"The Boston Coliseum, or Temple Of Peace, was a temporary building constructed solely for the purpose of hosting the National Peace Jubilee in 1869. This enormous structure stood where Trinity Church and the Copley Plaza Hotel are now located in Copley Square.
The Coliseum was built upon the Back Bay land at the crossing of the railroad tracks. The original plan of a truss roof, unsupported by pillars, was changed in consequence of damage by the gale of the 26th of April in 1869. The only truss that was successfully raised measured 340 feet across and was 130 feet high.
The building was 550 feet long by 350 feet wide, covering about 4-1/2 acres. The main walls were 40 feet high, resting upon a substantial foundation of piles, and the height of the central point of the roof was 120 feet.
The towers at the ends each stood 25 feet above the roof. The seats for the chorus occupied the easterly end extending forward 240 feet from the end, arranged as an amphitheater rising some 25 feet.
The parquet was 235 feet long by 200 in width, surrounded upon three sides by promenades 25 feet wide under the galleries. These galleries were 75 feet deep, being 10 feet from the parquet in front and rising backwards to the wall. Entrance was had by 12 doorways, each 25 feet wide, and access to the galleries was via 12 broad stairways leading directly from the outside doors.
The Organ was built by J.H. Wilcox & Co. and was purportedly the most powerful instrument ever constructed until then. It was without a case and fills a space 30 feet wide by 20 feet deep. It contains 1786 pipes, the larges being 43 feet high. It was supplied by wind from 8 pumps worked by a gas engine. The Chorus numbered about 20,000, from all parts of the Union.
The Orchestra was purportedly the largest ever gathered until then, numbering about 2,000 musicians, from parts of the country as well as England, Ireland, France, and Germany. The Big Drum was 12 feet in diameter and 6 feet wide, and elaborately decorated by Lyford & Boyce. More than 3,000,000 of lumber, 40 tons of nails, bolts, bars, braces, etc., were required in the construction of the Boston Coliseum.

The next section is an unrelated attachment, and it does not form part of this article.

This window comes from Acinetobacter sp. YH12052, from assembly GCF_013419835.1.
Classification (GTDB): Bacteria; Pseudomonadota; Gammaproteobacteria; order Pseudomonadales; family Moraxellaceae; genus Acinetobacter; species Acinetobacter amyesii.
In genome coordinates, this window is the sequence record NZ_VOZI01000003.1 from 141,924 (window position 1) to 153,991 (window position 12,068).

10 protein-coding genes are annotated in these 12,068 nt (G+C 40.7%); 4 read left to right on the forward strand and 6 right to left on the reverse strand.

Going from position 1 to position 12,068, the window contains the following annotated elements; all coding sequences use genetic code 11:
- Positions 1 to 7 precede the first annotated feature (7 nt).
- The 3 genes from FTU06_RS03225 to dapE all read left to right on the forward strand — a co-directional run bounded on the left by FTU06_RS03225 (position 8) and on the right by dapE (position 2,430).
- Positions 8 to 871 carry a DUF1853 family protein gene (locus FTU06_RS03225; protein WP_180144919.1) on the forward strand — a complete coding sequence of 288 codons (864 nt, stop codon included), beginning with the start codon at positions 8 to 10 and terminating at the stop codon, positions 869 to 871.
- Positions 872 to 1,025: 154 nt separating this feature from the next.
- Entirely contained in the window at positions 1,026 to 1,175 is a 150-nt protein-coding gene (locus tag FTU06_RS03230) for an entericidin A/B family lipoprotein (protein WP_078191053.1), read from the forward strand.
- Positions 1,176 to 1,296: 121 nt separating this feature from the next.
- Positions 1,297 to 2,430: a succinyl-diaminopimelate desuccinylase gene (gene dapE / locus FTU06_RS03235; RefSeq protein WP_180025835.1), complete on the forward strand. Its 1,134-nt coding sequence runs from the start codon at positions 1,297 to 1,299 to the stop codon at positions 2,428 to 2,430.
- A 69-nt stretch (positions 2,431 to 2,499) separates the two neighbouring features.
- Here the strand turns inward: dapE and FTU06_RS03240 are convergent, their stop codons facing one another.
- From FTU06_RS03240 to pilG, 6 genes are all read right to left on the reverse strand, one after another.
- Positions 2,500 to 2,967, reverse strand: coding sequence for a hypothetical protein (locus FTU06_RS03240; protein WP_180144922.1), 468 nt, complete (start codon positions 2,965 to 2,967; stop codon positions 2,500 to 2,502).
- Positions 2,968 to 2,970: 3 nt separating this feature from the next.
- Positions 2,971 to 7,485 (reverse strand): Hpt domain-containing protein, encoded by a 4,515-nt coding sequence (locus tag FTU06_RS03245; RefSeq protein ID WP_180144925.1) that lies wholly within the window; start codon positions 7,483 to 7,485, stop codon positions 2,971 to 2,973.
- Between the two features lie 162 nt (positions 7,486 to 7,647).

The Grand Reception Room was at the left of the main southern entrance, beautifully frescoed, while the wainscoting was finished with panels of black walnut.
The Press and Telegraph Rooms were at the right of the same entrance, and were furnished with all desirable accommodations for the members of the press, while the telegraphic facilities were ample for communicating with all parts of the world.
The architect was William G. Preston.
It was planned to demolish the Coliseum structure on or before November 1, 1869. A huge gale blew off part of the roof in late 1869, and the building was demolished after that [part of this structure was probably used in the construction of a new Coliseum for the later music jubilee in 1872]."
Old Boston Coliseum Site
Dartmouth Street and St. James Avenue, Boston, MA 02116
MBTA: Copley Station (Green Line)